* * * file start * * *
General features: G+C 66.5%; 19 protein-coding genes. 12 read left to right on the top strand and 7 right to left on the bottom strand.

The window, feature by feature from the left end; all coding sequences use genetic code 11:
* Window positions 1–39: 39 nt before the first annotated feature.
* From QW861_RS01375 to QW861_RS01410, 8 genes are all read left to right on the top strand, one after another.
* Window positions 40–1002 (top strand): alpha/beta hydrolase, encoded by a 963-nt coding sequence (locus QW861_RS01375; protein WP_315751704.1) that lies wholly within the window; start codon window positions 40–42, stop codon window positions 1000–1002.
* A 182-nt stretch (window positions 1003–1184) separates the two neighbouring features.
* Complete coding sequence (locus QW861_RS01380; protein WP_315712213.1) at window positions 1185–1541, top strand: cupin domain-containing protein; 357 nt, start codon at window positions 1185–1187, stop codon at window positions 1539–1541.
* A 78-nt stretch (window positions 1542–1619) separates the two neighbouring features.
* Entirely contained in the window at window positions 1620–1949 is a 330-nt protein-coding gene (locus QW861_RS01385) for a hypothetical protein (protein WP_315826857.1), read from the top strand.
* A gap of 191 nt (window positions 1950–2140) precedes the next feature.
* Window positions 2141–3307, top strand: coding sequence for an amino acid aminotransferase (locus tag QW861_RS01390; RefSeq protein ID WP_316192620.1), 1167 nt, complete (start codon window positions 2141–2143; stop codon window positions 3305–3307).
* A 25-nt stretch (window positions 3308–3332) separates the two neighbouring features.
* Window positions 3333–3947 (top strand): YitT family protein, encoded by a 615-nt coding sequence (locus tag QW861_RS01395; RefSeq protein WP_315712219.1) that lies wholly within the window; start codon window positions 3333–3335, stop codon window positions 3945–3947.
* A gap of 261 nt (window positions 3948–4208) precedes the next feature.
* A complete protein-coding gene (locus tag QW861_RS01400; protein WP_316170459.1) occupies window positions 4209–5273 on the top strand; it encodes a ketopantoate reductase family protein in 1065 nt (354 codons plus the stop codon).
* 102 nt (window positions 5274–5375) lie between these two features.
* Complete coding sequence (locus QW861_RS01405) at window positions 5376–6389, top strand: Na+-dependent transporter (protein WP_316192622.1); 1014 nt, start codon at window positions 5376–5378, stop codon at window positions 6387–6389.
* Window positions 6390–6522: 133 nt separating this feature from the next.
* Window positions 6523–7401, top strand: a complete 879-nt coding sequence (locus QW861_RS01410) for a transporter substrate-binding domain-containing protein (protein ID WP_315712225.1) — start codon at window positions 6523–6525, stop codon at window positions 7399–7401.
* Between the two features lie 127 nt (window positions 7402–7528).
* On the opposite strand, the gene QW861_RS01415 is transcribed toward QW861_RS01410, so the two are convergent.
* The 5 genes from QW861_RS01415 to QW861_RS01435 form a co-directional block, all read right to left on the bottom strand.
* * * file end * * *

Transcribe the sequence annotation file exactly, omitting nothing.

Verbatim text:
General features: G+C 66.5%; 19 protein-coding genes. 12 read left to right on the top strand and 7 right to left on the bottom strand.

The window, feature by feature from the left end; all coding sequences use genetic code 11:
* Window positions 1–39: 39 nt before the first annotated feature.
* From QW861_RS01375 to QW861_RS01410, 8 genes are all read left to right on the top strand, one after another.
* Window positions 40–1002 (top strand): alpha/beta hydrolase, encoded by a 963-nt coding sequence (locus QW861_RS01375; protein WP_315751704.1) that lies wholly within the window; start codon window positions 40–42, stop codon window positions 1000–1002.
* A 182-nt stretch (window positions 1003–1184) separates the two neighbouring features.
* Complete coding sequence (locus QW861_RS01380; protein WP_315712213.1) at window positions 1185–1541, top strand: cupin domain-containing protein; 357 nt, start codon at window positions 1185–1187, stop codon at window positions 1539–1541.
* A 78-nt stretch (window positions 1542–1619) separates the two neighbouring features.
* Entirely contained in the window at window positions 1620–1949 is a 330-nt protein-coding gene (locus QW861_RS01385) for a hypothetical protein (protein WP_315826857.1), read from the top strand.
* A gap of 191 nt (window positions 1950–2140) precedes the next feature.
* Window positions 2141–3307, top strand: coding sequence for an amino acid aminotransferase (locus tag QW861_RS01390; RefSeq protein ID WP_316192620.1), 1167 nt, complete (start codon window positions 2141–2143; stop codon window positions 3305–3307).
* A 25-nt stretch (window positions 3308–3332) separates the two neighbouring features.
* Window positions 3333–3947 (top strand): YitT family protein, encoded by a 615-nt coding sequence (locus tag QW861_RS01395; RefSeq protein WP_315712219.1) that lies wholly within the window; start codon window positions 3333–3335, stop codon window positions 3945–3947.
* A gap of 261 nt (window positions 3948–4208) precedes the next feature.
* A complete protein-coding gene (locus tag QW861_RS01400; protein WP_316170459.1) occupies window positions 4209–5273 on the top strand; it encodes a ketopantoate reductase family protein in 1065 nt (354 codons plus the stop codon).
* 102 nt (window positions 5274–5375) lie between these two features.
* Complete coding sequence (locus QW861_RS01405) at window positions 5376–6389, top strand: Na+-dependent transporter (protein WP_316192622.1); 1014 nt, start codon at window positions 5376–5378, stop codon at window positions 6387–6389.
* Window positions 6390–6522: 133 nt separating this feature from the next.
* Window positions 6523–7401, top strand: a complete 879-nt coding sequence (locus QW861_RS01410) for a transporter substrate-binding domain-containing protein (protein ID WP_315712225.1) — start codon at window positions 6523–6525, stop codon at window positions 7399–7401.
* Between the two features lie 127 nt (window positions 7402–7528).
* On the opposite strand, the gene QW861_RS01415 is transcribed toward QW861_RS01410, so the two are convergent.
* The 5 genes from QW861_RS01415 to QW861_RS01435 form a co-directional block, all read right to left on the bottom strand.